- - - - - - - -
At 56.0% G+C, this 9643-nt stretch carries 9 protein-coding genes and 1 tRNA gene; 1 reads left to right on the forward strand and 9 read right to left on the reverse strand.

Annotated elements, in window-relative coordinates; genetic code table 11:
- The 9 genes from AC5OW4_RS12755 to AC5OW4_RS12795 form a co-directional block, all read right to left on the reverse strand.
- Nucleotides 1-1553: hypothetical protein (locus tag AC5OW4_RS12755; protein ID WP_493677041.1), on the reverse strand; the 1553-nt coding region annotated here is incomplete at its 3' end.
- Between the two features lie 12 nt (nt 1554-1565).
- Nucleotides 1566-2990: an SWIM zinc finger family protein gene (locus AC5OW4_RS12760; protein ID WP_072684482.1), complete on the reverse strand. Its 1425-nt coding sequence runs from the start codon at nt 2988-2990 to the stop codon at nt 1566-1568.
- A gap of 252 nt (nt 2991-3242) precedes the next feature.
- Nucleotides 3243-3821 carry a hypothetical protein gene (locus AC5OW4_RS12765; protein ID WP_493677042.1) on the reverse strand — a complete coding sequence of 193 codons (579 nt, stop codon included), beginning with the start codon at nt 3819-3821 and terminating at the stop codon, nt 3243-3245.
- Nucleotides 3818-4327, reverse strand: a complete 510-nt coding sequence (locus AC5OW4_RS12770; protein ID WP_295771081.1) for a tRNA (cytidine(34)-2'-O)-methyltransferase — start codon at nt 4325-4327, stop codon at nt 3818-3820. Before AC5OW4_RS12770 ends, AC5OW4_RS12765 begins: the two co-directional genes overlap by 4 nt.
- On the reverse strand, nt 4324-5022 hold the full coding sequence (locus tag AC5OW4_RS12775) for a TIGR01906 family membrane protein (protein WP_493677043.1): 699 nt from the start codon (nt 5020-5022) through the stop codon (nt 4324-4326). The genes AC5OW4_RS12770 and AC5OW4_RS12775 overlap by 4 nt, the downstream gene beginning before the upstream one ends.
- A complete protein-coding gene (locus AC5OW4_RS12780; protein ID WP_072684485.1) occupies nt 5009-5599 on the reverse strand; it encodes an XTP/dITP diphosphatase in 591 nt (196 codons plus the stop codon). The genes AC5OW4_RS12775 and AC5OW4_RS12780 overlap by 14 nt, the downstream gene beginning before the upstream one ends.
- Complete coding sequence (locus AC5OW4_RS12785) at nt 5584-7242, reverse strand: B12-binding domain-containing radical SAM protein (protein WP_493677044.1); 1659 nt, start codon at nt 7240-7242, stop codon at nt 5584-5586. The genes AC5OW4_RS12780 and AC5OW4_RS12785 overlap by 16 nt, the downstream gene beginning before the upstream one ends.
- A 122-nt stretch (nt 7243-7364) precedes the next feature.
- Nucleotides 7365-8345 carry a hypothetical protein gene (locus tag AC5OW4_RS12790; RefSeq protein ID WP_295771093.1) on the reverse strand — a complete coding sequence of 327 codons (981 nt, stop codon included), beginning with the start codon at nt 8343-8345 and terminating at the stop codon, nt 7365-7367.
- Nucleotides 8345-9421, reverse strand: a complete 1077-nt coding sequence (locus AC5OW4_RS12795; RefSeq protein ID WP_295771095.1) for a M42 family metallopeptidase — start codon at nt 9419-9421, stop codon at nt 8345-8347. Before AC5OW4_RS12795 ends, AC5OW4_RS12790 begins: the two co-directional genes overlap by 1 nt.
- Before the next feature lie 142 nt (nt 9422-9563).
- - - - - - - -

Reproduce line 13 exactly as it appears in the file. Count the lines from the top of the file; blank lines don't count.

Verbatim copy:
- A 122-nt stretch (nt 7243-7364) precedes the next feature.